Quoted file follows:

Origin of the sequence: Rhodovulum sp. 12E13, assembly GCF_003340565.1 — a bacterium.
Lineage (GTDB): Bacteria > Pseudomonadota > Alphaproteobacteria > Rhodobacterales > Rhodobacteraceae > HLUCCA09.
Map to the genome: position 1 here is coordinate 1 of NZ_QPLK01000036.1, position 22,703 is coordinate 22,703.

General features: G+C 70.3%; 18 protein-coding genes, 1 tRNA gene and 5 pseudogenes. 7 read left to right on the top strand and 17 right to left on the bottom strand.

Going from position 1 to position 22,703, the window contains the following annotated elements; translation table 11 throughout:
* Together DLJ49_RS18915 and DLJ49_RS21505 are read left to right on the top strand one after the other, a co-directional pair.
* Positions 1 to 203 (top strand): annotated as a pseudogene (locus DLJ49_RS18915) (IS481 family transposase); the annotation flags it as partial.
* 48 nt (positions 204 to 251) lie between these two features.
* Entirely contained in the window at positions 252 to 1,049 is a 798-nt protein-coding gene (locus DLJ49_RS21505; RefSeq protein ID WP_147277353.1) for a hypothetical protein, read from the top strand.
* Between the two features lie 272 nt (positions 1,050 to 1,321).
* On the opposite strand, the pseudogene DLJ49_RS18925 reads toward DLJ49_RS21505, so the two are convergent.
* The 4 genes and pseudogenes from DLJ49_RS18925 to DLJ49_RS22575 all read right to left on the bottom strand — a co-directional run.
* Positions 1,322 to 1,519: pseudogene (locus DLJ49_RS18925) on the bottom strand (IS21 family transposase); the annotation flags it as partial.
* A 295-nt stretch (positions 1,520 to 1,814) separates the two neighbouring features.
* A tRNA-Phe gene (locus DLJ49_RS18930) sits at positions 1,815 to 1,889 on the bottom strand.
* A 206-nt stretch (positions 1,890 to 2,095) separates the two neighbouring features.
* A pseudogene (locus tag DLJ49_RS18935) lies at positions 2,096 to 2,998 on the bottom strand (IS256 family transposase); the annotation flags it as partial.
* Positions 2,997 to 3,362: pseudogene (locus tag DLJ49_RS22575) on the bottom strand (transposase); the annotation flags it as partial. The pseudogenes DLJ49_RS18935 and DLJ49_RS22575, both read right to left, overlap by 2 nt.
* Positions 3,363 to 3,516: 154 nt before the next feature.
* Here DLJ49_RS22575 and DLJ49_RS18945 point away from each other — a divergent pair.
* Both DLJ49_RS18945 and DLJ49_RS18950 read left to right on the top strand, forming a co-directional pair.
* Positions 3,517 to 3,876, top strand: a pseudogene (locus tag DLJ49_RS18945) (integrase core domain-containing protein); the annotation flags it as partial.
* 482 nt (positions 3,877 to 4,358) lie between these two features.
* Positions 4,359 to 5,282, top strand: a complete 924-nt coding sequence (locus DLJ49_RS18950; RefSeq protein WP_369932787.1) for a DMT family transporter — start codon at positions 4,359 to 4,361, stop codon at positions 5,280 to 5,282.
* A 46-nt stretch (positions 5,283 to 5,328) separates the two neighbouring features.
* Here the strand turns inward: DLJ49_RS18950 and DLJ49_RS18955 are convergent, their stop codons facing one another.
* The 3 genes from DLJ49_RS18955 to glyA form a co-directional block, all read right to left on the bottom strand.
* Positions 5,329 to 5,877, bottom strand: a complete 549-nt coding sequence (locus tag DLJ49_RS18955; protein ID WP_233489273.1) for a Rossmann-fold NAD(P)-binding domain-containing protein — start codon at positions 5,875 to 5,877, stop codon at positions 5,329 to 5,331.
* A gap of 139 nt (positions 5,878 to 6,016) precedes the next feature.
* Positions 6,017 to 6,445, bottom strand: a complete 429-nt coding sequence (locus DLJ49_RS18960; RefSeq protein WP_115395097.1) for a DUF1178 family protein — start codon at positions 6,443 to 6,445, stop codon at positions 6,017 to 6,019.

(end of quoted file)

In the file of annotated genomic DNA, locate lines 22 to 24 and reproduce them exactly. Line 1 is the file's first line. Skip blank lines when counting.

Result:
* Positions 3,517 to 3,876, top strand: a pseudogene (locus tag DLJ49_RS18945) (integrase core domain-containing protein); the annotation flags it as partial.
* 482 nt (positions 3,877 to 4,358) lie between these two features.
* Positions 4,359 to 5,282, top strand: a complete 924-nt coding sequence (locus DLJ49_RS18950; RefSeq protein WP_369932787.1) for a DMT family transporter — start codon at positions 4,359 to 4,361, stop codon at positions 5,280 to 5,282.